#atozchallenge Top Ten: WWGO (1450 AM, Erie, PA), 4/27/64

1450 AM in Erie, Pennsylvania is now WPSE (styled as WP$E), a business news-talk station that simulcasts on 107.1 FM. The call letters now belong to a classic rock station, "92.1 The Axe" in Charleston, Illinois. I wasn’t able to find much of anything about the old WWGO, so if anyone has any information, please share! Here’s their Top Ten from April 27, 1964.

#10 – The Beatles, "Roll Over Beethoven": One of three songs by The Fab Four on WWGO’s chart this week. A cover of a Chuck Berry tune, it was the opening track on the Capitol LP The Beatles’ Second Album (which was actually their third US release; the first was on Vee Jay), and was on the British LP With The Beatles.

#9 – The Four Seasons, "Ronnie": A song by Bob Gaudio and Bob Crewe, from their album Rag Doll. It reached #6 on the Hot 100.

#8 – Bernadette Carroll, "Party Girl": Bernadette was a member of the New Jersey-based girl group The Angels, best known for 1963’s "My Boyfriend’s Back." I wasn’t familiar with this song or the lovely Ms. Carroll before now.

#7 – Brenda Lee, "Think": "Little Miss Dynamite" scored a #4 hit on the Adult Contemporary chart with this, though it only reached #25 on the Hot 100.

#6 – The Beatles, "Do You Want To Know A Secret": From their first album, 1963’s Please Please Me in the UK, Introducing… The Beatles! in the US. Written by John, sung by George, it was their first Top Ten hit with George as lead singer. It reached #2 in the US.

#5 – Betty Everett, "The Shoop Shoop Song (It’s In His Kiss)": Another song on Vee Jay Records. It reached #6 on the Hot 100, and #1 on the Cash Box R&B chart (Billboard wasn’t printing an R&B chart at the time).

#4 – The Beatles, "Can’t Buy Me Love": The final Beatles song on this survey, it was written by Paul, who wanted to see if he could write a 12-bar blues. George Martin suggested the parts at the begining, end, and middle, and they had a hit. It was on the British A Hard Day’s Night album, but not on the US version, and was eventually released on Capitol as a single.

#3 – Lesley Gore, "That’s The Way Boys Are": After four straight Top Ten hits in 1963, Lesley never reached the Top Ten again. In fact, this is as close as she ever got, coming in at #12.

#2 – Louis Armstrong, "Hello, Dolly": It took Louis Armstrong to break The Beatles’ hold on the #1 spot in the charts, and his version of "Hello, Dolly" is iconic. I chose an extended version of him in concert just to show how people loved this guy, and he loved them right back.

#1 – The Dave Clark 5, "Bits And Pieces": The DC5 were the second British Invasion band to appear on The Ed Sullivan Show after The Beatles had made several visits, and seemed to make as great of an impression on the US audience. The fan magazines hinted at some blood feud between the two bands, but really they were completely different.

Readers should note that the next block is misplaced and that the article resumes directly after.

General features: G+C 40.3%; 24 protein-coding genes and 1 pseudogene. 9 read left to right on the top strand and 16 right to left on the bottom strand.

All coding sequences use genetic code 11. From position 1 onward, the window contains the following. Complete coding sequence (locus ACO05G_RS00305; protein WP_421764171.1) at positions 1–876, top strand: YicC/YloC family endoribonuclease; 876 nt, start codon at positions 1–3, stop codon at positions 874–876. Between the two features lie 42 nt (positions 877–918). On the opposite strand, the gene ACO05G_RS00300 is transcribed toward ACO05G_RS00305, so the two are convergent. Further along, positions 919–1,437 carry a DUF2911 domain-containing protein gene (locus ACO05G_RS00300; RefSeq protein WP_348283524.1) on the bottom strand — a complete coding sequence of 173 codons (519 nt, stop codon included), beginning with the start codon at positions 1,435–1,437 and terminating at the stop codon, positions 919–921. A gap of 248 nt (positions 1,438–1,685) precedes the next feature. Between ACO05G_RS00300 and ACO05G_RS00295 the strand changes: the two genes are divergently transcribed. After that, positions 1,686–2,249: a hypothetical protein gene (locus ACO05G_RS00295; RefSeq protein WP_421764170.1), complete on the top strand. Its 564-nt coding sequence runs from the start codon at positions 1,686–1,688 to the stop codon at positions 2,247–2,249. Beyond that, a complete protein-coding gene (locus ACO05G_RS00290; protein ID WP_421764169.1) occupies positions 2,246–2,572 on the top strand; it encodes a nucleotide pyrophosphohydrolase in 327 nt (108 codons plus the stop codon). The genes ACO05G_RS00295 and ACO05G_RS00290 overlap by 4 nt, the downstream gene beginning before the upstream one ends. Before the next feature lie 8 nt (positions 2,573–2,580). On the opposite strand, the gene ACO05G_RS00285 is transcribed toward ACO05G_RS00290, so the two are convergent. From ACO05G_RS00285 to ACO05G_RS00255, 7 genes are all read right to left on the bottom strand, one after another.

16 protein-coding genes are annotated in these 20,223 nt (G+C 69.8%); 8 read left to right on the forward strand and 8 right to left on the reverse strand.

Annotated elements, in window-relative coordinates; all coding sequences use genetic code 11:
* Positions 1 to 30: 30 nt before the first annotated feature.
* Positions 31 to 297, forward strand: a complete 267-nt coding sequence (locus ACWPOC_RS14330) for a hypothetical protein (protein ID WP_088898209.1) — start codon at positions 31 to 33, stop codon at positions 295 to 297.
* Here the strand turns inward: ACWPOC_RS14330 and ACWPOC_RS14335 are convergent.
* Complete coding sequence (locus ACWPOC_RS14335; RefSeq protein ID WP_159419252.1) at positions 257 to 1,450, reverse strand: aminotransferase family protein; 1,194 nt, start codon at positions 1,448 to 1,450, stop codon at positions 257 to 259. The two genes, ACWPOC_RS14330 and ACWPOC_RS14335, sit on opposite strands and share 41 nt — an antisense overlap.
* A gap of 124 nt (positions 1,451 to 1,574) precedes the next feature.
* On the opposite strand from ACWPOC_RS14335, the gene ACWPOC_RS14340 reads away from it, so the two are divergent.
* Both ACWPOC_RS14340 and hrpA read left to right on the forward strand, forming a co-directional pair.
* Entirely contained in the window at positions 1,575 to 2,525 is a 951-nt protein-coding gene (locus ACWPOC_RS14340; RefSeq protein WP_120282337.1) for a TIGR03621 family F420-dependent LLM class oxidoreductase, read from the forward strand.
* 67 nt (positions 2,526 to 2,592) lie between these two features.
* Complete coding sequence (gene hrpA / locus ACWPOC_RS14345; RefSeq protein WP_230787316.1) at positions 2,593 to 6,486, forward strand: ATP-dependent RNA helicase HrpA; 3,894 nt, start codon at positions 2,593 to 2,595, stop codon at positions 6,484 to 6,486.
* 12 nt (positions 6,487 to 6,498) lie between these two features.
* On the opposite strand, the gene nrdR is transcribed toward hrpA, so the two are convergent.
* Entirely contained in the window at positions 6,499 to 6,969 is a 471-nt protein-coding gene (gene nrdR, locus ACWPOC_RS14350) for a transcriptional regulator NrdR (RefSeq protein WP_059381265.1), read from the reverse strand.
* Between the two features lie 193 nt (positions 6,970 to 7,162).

We’re taking a trip south of the border tomorrow for X!

24 thoughts on “#atozchallenge Top Ten: WWGO (1450 AM, Erie, PA), 4/27/64

  1. Hi John – lovely list again … lots of Beatles and the Dave Clark Five – and Louis – fascinating listen alongs – thanks – Hilary


    1. All of Lesley’s Top Ten songs were in 1963. I think, like a lot of people from that era, The Beatles and other British Invasion acts crowded them off. Neil Sedaka had a hard time getting played then as well, and so did Brenda Lee, although she did all right on the Country chart. Several of us here in blogland really like Brenda Lee, a tiny lady with a huge voice. Louis was definitely one of a kind.


  2. Love these great songs from a great year 1964, which happens to be my birth year. I love all the rock but love Louis Armstrong!!


    1. Louis was quite a character. He was high most of the time, but I think in his case it enhanced his personality. His voice is kind of gravelly and hoarse, but he was a surprisingly good singer: he did a couple of albums with Ella Fitzgerald, and you wouldn’t think their voices would match, but they did.


  3. This about the time that I started paying more attention to pop music. At this time I was more interested in The Four Seasons and The Dave Clark Five than I was The Beatles. The Beatles were my sister’s favorite and I wanted to be different than she was. Besides I just passed the Beatles off as another teenage girl fad.

    Arlee Bird
    Tossing It Out


  4. John,

    I’m dropping by this morning to get my morning playlist started while I tackle other doing the A2Z Challenge. Your song picks date back to April 1964. I was only two years and four months old so these didn’t make to my ears for many years. It’ll be nice to listen to these to see what feelings they might stir. Have a good day and happy A2Zing!

    Wile E. Coyote Looney Tunes A-Z Art Sketch


  5. Easy peasy today…The Shoop Shoop song (it’s always easy when I finish reading the list and am still singing one of the songs in my head).

    Liked by 1 person

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